This brings us to the first reason for using MRP to plan an item: MRP is simple. No, the algorithm is not simple, quite the opposite, but using MRP to plan an item is simple. In practice it is almost “set it and forget it." As long as you have defined appropriate order modifiers (reorder level, outer up to level, order multiple etc.) and you have an accurate lead time and inventory, MRP will do a very good job creating advice in the form of planned orders that ensure material is available when it is needed while keeping inventory to a minimum. Oh, and what about setting those values for reorder level and order up to level? A good MRP system will have utilities that can look back at historical consumption, recommend values for these settings, and perform the update for you.
This sounds great for those lower level dependent demand items. But, can MRP plan top level sale-able items? In many cases the answer is yes. Consider items that have relatively steady demand over time. Often it is sufficient to set reorder levels and order up to levels for them and simply let MRP ensure that when availability drops below the reorder level, we order enough to get us back to the order up to level.
Could all items go through MRP? The answer to that question is also yes, and many companies do, but there are significant advantages to MPS and its ability to include a forecast in the planning algorithm.
Consider the assemble-to-order manufacturer (also known as make-to-order) that takes an order on Monday for an item that will be assembled during the week and shipped on Friday. I have one client that does this next day. However, in the BOM there are numerous items and subassemblies that have lead times that exceed the the shop’s lead time for the sale-able item. We may offshore key components that take weeks to procure. Yes, one way to handle this is to plan the lower level items using MRP and set order up to levels that ensure we will always have plenty of stock on hand to support manufacturing. But, to be effective the order up to level must be sufficient to handle all variability in demand over time. In other words, it must be set to accommodate the highest level of demand anticipated for the sale-able items above it. This frequently results in an inflated order up to level to handle “just in case” demand. Translation: more inventory.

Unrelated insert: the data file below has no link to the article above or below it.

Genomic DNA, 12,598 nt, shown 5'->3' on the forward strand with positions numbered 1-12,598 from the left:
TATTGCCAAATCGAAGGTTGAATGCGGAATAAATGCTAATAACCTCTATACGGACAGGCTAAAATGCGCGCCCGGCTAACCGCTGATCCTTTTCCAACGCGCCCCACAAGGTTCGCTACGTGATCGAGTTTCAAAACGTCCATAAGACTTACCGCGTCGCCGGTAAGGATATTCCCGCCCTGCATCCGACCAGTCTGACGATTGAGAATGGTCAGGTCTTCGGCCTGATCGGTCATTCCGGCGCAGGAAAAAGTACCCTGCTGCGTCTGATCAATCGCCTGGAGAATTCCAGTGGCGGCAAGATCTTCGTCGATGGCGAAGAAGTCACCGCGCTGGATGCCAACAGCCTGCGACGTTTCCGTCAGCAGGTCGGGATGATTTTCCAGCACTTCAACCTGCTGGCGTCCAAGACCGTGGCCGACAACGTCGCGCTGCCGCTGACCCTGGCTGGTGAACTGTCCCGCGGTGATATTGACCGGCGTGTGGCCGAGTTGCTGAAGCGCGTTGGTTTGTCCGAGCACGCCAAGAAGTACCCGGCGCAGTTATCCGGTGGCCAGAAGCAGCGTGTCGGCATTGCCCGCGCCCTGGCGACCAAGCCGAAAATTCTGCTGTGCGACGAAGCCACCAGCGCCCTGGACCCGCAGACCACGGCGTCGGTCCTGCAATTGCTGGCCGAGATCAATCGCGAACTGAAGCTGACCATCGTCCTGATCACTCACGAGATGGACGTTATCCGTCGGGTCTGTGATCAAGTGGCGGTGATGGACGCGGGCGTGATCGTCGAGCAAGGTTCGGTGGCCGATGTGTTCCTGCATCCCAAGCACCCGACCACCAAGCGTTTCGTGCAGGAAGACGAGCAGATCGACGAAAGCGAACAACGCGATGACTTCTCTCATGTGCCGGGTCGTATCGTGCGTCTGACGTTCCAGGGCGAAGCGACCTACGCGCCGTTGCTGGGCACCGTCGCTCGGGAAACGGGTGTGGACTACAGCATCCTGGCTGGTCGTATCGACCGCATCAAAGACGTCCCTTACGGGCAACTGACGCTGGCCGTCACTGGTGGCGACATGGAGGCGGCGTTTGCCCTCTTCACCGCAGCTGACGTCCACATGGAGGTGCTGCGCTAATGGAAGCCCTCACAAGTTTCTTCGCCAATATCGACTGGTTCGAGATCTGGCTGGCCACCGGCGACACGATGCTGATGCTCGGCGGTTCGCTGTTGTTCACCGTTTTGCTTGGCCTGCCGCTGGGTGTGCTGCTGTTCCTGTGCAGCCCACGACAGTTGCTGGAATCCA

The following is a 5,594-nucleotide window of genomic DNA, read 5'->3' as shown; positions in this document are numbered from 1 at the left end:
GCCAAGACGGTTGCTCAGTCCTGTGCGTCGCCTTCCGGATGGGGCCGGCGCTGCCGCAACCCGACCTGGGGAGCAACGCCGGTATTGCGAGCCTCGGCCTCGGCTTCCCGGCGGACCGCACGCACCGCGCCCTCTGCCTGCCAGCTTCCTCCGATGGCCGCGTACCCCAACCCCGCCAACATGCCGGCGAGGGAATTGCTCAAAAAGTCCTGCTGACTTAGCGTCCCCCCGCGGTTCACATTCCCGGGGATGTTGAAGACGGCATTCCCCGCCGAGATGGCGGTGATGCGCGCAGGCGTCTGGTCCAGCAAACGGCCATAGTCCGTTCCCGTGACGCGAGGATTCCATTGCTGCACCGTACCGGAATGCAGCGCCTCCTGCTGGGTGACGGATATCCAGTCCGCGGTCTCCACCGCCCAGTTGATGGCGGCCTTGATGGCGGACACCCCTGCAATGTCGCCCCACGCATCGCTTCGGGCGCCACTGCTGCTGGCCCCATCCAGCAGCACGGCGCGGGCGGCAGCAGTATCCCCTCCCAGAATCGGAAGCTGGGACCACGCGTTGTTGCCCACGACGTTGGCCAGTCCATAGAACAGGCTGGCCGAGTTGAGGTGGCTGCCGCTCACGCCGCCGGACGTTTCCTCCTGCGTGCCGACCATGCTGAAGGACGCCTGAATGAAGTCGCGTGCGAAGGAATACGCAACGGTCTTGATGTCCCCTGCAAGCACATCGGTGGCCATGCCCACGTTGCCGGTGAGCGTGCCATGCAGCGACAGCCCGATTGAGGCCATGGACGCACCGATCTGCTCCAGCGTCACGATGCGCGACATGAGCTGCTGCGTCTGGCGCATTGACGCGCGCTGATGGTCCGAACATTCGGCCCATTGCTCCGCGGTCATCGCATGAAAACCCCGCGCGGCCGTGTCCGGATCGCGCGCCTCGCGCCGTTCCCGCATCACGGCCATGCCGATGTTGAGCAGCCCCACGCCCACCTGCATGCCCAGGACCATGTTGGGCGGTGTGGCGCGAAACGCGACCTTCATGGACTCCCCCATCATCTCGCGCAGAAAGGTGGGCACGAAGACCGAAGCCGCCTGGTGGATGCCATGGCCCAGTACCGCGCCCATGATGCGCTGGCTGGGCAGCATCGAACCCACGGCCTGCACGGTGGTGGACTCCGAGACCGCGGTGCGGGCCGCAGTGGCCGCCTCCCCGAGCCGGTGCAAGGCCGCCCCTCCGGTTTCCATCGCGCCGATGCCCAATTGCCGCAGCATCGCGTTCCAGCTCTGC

However, when we plan the top level items — I like to refer to them as business driver items — with MPS and set forecasts that go months into the future, lower level items can have very low order up to levels because MPS planned orders, based on their forecast, are seen as demand for the lower level MRP items. In other words, the planned orders generated by MPS drive MRP.
This is especially valuable for purchasing those long lead time component items that are so problematic and cannot be expedited in a pinch. A forecast for a sale-able item three months from now results in an MPS planned production order for that make-to-order item that is scheduled to start and is due three months out. We are likely to never release this MPS planned order to the shop; that is not why it was generated. In three months we expect to land the real demand in the form of make to order sales orders, and we will build to that. No, the MPS planned order three months out drives the planning of MRP items so that the key component with a 60-day lead time can be ordered in the coming month to arrive in time to accommodate the anticipated demand for the sale-able item. Now, when the shop lands the real order the long lead time components are in stock.